I think that you are allowed to spend the ridiculous amounts of money that you make on bullshit things that don`t really matter just because you want to as long as you balance that with giving back, which I think that I do. I think about my friend who`s evicted because he can`t pay his rent in his apartment and I just tossed out $500 for a MiniDisc player because I wanted a MiniDisc player so I could record my own music. It`s bizarre. I don`t know, it`s all relative. I don`t have the answers. I`m just still trying to figure it out.

Also, it`s early enough in your career that you`re not dealing with huge sums of money.
Well, in comparison to my friend who got evicted, yes, I`m filthy stinking rich, and he thinks If I only had that I`d be set for life. Well, I look at whatever actor and go, "You son of a bitch, if I got paid that for every fucking movie I ever made, are you kidding? I`d buy a whole city block and set up housing for, you know, whatever."  So, it`s all relative and I don`t, I don`t make that much money. Right now, really, I`m establishing a comfortable home for myself and my family and for my nephew and for whatever groups I can donate to to help them out, to keep them alive. I`ll do that as much as it is realistic. I think that you try the best that you can, but we`re all selfish, we all want something fabulous for ourselves and want to make it. I know people that are like, "I would never do one of those Japanese commercials for a million dollars, two million dollars." Screw you. Goddamn right I`ll do a commercial for two million dollars. Are you high? Fucking-A, I will. I`ll do it for two million dollars and then what am I going to do tomorrow? I`m going to do something good with that money. That`s how I see it. 

But you wouldn`t do a McDonald`s commercial.
No, you`re right, I wouldn`t do that.

How`d your film 8MM, with Nicolas Cage, come together?
I hadn`t seen my agent for a long time, so I went over to her place and we were talking about Return to Paradise, the fact that it was happening, and trying to figure out what to do following that, what would be the best move. She said, "I`d like you to do something bigger with a studio." I said, "You know, I just want to do a good film, whatever may come along." And we`re sitting talking and the phone rings and it`s [director] Joel Schumacher, who she knows. And she says, "I`m sitting here with Joaquin Phoenix." And he goes, "Well great, that`s why I`m calling. I have this script and I want him to read it and talk a little bit about it," and he wanted to meet me. So I went over and met him.

Are you close to your agent as far as her being a career guide?
Oh, I`ve been with her my whole career. I got with her when I was about six years old. My whole family has been with her. She was the only agent that took all of us. We went to a number of agents that said "OK, we`ll take Rain and Summer but we won`t take Liberty, River or Joaquin." We didn`t want to be split up. My parents wanted us all together and we went in and met her and she loved all of us and took us all. She`s just a really sweet, great woman who works on her own. Her office is a room behind her house. She believes in me and believes that I can do anything, so I don`t have to deal with package deals and agents going, "Well, Joaquin`s not really that type. We see him more as this, but we could get so-and-so." You know, at the big agencies I think they have these kind  of power meetings. I don`t know because I`ve never been there, but this is my assumption. They have these meetings where they say, "We have this script from this writer and I think that so-and-so is the type of part." I mean, I grew up with her. She`s part of the family, so it`s actually a great relationship and I`ve never been pressured into doing anything. She can be very strong-minded about certain projects: "I really think you should do this." But we always manage to agree on all of my choices, and I`m really happy with my career.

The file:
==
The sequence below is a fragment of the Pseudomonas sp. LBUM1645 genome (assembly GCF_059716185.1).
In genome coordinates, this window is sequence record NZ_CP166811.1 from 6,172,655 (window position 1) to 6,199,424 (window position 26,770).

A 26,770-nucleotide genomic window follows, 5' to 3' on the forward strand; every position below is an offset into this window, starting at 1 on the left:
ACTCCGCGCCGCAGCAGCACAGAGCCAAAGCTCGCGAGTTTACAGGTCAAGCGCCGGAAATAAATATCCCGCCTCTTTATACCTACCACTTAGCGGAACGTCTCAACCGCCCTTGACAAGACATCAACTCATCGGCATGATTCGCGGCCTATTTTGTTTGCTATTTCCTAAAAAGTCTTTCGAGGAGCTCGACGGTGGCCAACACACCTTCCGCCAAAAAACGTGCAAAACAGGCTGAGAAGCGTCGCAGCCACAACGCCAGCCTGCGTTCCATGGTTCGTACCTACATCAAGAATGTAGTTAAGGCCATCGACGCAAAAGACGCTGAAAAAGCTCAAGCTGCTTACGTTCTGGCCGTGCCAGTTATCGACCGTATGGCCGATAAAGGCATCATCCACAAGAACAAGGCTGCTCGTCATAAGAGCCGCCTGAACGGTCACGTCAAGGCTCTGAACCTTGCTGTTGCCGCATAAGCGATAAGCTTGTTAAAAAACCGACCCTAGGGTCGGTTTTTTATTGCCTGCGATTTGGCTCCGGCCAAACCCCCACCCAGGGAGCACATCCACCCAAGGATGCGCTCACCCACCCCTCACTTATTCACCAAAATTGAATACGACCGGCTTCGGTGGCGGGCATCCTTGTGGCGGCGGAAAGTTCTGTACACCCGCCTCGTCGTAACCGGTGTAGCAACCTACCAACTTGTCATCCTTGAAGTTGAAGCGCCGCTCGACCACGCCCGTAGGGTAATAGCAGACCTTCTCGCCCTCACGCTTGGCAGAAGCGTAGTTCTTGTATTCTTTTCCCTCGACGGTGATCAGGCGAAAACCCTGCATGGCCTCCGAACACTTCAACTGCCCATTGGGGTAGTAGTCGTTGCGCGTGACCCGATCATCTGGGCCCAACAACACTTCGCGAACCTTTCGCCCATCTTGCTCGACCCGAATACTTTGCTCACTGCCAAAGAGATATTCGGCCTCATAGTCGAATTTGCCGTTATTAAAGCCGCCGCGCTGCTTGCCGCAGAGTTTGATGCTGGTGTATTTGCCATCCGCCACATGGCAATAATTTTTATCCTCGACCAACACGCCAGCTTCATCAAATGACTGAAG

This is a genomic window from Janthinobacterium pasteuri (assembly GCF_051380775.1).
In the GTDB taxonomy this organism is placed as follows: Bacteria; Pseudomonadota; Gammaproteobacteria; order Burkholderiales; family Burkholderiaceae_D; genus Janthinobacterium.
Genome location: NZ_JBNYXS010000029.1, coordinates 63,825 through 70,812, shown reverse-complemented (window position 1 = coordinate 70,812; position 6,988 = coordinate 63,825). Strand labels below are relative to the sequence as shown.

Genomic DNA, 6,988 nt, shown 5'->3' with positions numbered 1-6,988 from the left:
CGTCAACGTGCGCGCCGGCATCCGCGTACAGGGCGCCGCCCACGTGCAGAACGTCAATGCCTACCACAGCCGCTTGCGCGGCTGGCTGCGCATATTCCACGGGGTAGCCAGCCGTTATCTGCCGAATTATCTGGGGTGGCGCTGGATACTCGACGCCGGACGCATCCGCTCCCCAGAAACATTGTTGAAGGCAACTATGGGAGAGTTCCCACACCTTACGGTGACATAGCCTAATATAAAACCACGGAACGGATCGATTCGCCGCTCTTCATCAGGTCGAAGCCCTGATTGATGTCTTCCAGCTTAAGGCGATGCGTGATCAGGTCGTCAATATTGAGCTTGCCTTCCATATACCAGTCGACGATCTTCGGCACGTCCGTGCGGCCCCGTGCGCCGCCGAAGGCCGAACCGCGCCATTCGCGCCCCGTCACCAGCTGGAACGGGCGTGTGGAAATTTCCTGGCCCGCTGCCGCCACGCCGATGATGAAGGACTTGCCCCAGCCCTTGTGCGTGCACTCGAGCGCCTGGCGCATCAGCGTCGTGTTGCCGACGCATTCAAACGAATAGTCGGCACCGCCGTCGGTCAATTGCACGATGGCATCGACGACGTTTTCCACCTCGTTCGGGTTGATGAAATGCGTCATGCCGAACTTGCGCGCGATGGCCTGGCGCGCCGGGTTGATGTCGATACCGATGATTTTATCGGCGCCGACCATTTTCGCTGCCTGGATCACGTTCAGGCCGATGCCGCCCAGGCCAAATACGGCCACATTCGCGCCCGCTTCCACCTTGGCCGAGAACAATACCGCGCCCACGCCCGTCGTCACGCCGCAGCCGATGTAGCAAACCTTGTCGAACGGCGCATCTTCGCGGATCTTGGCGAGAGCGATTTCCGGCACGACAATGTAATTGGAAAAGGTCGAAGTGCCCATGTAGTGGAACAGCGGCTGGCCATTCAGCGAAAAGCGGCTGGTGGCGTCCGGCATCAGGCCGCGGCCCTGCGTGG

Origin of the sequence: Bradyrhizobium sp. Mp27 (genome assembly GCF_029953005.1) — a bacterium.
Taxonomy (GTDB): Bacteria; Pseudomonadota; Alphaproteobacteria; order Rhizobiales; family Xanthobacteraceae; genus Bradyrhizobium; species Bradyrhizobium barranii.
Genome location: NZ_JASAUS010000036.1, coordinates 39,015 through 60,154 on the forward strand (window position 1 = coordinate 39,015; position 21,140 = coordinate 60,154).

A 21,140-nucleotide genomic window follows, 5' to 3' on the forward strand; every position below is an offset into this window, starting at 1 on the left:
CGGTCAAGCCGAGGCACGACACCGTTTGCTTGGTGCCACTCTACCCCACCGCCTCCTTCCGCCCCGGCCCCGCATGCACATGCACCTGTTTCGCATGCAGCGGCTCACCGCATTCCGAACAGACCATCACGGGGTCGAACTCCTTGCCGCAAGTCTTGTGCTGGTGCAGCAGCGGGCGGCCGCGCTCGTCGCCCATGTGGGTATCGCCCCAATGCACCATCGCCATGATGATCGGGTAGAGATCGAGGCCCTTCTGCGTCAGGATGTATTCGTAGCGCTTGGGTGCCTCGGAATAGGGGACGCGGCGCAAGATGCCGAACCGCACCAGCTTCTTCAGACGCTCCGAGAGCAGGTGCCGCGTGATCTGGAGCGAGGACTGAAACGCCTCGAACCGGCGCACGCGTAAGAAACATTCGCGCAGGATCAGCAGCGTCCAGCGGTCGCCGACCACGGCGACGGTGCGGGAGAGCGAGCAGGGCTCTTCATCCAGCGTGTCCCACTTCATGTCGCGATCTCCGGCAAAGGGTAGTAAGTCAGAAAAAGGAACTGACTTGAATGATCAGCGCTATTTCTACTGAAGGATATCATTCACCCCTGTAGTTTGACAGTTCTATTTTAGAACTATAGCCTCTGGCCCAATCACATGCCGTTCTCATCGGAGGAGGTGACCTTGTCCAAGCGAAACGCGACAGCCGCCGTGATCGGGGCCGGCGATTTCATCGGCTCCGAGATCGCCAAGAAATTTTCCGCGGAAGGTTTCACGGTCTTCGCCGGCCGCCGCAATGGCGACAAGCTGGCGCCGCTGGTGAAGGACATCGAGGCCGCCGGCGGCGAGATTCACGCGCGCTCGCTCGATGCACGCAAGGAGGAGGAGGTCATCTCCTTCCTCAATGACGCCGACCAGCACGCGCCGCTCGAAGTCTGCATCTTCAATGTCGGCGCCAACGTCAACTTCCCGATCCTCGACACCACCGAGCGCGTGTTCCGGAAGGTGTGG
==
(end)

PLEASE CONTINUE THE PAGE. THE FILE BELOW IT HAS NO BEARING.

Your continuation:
How many people work with you now?
My first thing was an agent. Then came a publicist. When To Die For came out, a lot of people wanted to do interviews, so they automatically went to this woman where my brother worked. So she just started calling me. Then about six months ago, I started thinking about getting an entertainment lawyer. They start dealing with the contracts and get really involved in the details.  Then I just got a business manager who had been doing our tax returns. He offered to do it and I wanted to free my mom from that responsibility, because she`s the one who`s been doing it. I don`t want her to have to deal with it, and there`s no way in hell I was going to do it, so this guy offered to do it for a really good price. All my credit-card statements go to him and I talk to him about investments and that sort of thing.

You`ve done three films pretty close together. Are you worried about working too much because it gets to be a drain?
Absolutely. If my only experience is being around a movie set, well, I`m going to become real repetitive and just be doing the same shit that you see. But I don`t think anybody should be condemned for their choices, because we`re all learning and we`re all stupid and you find kids that come out of the middle of nowhere and they have no idea and suddenly they`re thrust into the limelight and all this hype around them. There`s a lot of pressure put on these kids.

Would you ever do a big-budget action movie?
I would do one of those huge movies because I want to experience it. I think it`s probably a lot easier for me to do a scene in which I`m having an intimate conversation with someone on a quiet little set than it is to scream at a blue screen because I think a giant dragon`s penis is trying to swallow me. That, to me, is going to be a challenge.